If the outline for Brasília, designed by urban planner Lúcio Costa, looks like a bird, the Three Powers Square at the western tip of the Eixo Monumental, the widest avenue in the world for Brazilians, represents its head. (Since 250 metres do indeed separate the two six-lane avenues, which cut the city into two symmetrical parts, some argue that it is not the widest in the world).
To the north, the executive power symbolised by the Planalto Palace; to the south, facing it, the Federal Supreme Court; between the two, due west, is the National Congress, half-buried on the central part of the Eixo Monumental, with its two hemicycles surmounted with cupolas: concave for the Chamber of Deputies and convex for the Senate. Twin 28-storey towers house the administration offices, which have the best views of the Esplanade of the Ministries, and a view of the bus station, the very centre of the city.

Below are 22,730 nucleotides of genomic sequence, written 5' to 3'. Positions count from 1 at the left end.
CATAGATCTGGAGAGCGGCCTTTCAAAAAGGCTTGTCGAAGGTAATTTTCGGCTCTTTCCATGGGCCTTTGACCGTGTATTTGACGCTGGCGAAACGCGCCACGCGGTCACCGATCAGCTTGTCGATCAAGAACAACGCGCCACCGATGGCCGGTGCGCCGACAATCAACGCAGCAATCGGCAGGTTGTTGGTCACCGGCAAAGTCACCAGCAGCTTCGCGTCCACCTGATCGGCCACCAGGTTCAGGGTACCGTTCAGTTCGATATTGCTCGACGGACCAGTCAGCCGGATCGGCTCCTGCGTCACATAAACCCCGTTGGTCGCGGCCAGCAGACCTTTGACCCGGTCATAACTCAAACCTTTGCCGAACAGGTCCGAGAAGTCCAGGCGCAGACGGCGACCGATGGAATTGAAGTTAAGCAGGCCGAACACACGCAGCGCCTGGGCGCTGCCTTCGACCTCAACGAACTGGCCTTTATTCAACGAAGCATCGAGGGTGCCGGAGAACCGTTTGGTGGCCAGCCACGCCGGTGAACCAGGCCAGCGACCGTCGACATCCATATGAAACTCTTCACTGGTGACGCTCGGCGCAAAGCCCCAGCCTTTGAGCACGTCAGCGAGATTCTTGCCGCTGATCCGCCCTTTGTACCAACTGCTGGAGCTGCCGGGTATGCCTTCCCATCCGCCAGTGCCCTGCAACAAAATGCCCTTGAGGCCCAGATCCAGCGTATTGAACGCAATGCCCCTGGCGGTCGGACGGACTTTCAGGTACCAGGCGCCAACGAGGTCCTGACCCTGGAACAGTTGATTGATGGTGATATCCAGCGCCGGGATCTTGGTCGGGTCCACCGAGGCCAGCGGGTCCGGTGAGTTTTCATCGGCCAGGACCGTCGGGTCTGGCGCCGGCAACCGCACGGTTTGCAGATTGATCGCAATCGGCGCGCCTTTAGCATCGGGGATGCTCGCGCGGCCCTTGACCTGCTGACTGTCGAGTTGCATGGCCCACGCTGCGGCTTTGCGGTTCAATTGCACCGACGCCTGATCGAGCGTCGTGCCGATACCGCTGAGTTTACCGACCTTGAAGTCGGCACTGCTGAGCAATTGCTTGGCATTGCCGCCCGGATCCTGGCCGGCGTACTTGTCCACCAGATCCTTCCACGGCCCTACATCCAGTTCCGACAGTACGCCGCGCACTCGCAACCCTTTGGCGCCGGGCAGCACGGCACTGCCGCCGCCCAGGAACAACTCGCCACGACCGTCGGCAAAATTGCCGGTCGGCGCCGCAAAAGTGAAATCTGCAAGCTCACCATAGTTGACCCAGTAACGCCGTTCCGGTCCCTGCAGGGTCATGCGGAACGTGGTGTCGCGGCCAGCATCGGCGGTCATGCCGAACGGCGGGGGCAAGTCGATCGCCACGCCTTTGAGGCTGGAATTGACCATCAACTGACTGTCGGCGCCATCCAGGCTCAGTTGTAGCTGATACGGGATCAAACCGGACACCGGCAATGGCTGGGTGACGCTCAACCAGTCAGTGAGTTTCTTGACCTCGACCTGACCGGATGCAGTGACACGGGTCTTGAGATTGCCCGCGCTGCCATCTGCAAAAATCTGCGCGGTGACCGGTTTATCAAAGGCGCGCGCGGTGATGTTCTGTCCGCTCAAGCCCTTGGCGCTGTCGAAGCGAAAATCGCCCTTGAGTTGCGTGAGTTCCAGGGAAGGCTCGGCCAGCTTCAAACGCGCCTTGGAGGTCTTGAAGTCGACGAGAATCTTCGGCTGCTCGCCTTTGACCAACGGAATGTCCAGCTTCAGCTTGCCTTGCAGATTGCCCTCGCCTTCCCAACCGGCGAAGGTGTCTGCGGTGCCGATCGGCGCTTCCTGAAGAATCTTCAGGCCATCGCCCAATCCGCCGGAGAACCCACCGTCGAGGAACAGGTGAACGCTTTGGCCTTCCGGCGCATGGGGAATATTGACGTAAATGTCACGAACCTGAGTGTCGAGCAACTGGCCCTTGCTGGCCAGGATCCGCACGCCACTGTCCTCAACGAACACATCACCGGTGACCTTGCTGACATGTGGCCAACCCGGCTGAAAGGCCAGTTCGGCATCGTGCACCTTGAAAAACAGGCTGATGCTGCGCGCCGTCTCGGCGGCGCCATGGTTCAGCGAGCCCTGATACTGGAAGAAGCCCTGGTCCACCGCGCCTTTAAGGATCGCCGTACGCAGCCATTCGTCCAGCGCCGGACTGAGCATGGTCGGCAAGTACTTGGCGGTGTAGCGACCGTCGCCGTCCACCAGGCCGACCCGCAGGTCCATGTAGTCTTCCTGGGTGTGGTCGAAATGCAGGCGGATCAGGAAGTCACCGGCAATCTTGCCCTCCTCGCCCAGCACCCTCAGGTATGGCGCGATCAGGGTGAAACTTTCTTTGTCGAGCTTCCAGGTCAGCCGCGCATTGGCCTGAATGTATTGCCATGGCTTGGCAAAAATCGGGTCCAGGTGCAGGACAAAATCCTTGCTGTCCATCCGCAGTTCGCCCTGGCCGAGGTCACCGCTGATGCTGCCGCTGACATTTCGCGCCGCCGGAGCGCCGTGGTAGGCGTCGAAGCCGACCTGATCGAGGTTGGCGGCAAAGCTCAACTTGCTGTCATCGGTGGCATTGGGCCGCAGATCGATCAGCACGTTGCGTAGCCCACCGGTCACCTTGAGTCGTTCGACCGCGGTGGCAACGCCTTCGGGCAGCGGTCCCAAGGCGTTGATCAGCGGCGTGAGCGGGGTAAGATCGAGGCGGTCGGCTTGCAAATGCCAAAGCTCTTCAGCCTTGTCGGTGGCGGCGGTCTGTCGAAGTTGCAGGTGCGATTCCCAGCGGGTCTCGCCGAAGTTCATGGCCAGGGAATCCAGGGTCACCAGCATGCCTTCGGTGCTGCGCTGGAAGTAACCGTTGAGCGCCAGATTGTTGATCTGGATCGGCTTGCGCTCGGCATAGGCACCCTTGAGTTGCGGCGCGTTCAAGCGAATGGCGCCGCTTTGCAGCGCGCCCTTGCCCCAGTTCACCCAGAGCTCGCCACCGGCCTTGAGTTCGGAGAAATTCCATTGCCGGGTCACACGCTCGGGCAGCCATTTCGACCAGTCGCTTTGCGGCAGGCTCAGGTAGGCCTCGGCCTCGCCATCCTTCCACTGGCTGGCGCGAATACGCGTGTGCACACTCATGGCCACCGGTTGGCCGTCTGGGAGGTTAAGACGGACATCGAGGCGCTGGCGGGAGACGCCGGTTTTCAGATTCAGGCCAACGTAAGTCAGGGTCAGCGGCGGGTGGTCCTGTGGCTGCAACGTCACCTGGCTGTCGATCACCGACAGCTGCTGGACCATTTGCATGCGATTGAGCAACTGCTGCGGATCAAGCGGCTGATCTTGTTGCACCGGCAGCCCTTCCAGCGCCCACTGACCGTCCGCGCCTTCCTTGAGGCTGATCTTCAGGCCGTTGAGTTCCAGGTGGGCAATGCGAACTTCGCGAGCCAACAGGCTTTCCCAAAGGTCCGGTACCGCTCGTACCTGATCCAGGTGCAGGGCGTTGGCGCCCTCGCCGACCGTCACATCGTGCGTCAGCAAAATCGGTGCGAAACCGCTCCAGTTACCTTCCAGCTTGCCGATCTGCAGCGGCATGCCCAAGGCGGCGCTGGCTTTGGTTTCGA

On the esplanade, you will also see the City Museum, recognisable by its raised gallery, the Lúcio Costa Centre (1992),an underground museum honouring the town planner, and a dovecote. Most of these buildings are the work of Oscar Niemeyer, enlivened by statues signed by Bruno Giorgi and Alfredo Ceschiatti.
Praça dos Três Poderes